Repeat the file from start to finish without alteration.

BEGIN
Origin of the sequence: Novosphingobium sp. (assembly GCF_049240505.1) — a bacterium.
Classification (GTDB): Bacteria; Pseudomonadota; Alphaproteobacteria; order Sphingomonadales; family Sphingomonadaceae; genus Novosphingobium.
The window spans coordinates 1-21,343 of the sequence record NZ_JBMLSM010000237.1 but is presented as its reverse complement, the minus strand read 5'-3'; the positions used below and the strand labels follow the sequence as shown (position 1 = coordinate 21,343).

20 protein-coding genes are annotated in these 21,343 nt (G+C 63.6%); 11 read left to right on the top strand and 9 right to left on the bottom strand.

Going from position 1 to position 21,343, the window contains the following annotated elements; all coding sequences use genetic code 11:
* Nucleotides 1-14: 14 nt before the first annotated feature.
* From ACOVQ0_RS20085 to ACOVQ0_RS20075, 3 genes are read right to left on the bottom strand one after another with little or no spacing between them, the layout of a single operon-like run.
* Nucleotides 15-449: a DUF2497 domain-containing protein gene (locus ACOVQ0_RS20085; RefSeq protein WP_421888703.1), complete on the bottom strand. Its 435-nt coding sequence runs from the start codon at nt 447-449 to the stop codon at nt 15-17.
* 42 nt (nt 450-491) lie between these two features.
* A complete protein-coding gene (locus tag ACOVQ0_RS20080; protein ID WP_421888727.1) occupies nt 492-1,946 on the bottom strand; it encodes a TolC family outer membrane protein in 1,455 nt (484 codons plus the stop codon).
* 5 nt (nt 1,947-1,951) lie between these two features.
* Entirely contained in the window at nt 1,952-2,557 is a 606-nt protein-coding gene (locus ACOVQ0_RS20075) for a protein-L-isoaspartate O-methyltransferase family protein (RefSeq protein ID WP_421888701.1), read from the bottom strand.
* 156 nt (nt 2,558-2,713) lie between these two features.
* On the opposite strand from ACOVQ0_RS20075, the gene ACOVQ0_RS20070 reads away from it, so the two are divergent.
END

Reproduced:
Origin of the sequence: Novosphingobium sp. (assembly GCF_049240505.1) — a bacterium.
Classification (GTDB): Bacteria; Pseudomonadota; Alphaproteobacteria; order Sphingomonadales; family Sphingomonadaceae; genus Novosphingobium.
The window spans coordinates 1-21,343 of the sequence record NZ_JBMLSM010000237.1 but is presented as its reverse complement, the minus strand read 5'-3'; the positions used below and the strand labels follow the sequence as shown (position 1 = coordinate 21,343).

20 protein-coding genes are annotated in these 21,343 nt (G+C 63.6%); 11 read left to right on the top strand and 9 right to left on the bottom strand.

Going from position 1 to position 21,343, the window contains the following annotated elements; all coding sequences use genetic code 11:
* Nucleotides 1-14: 14 nt before the first annotated feature.
* From ACOVQ0_RS20085 to ACOVQ0_RS20075, 3 genes are read right to left on the bottom strand one after another with little or no spacing between them, the layout of a single operon-like run.
* Nucleotides 15-449: a DUF2497 domain-containing protein gene (locus ACOVQ0_RS20085; RefSeq protein WP_421888703.1), complete on the bottom strand. Its 435-nt coding sequence runs from the start codon at nt 447-449 to the stop codon at nt 15-17.
* 42 nt (nt 450-491) lie between these two features.
* A complete protein-coding gene (locus tag ACOVQ0_RS20080; protein ID WP_421888727.1) occupies nt 492-1,946 on the bottom strand; it encodes a TolC family outer membrane protein in 1,455 nt (484 codons plus the stop codon).
* 5 nt (nt 1,947-1,951) lie between these two features.
* Entirely contained in the window at nt 1,952-2,557 is a 606-nt protein-coding gene (locus ACOVQ0_RS20075) for a protein-L-isoaspartate O-methyltransferase family protein (RefSeq protein ID WP_421888701.1), read from the bottom strand.
* 156 nt (nt 2,558-2,713) lie between these two features.
* On the opposite strand from ACOVQ0_RS20075, the gene ACOVQ0_RS20070 reads away from it, so the two are divergent.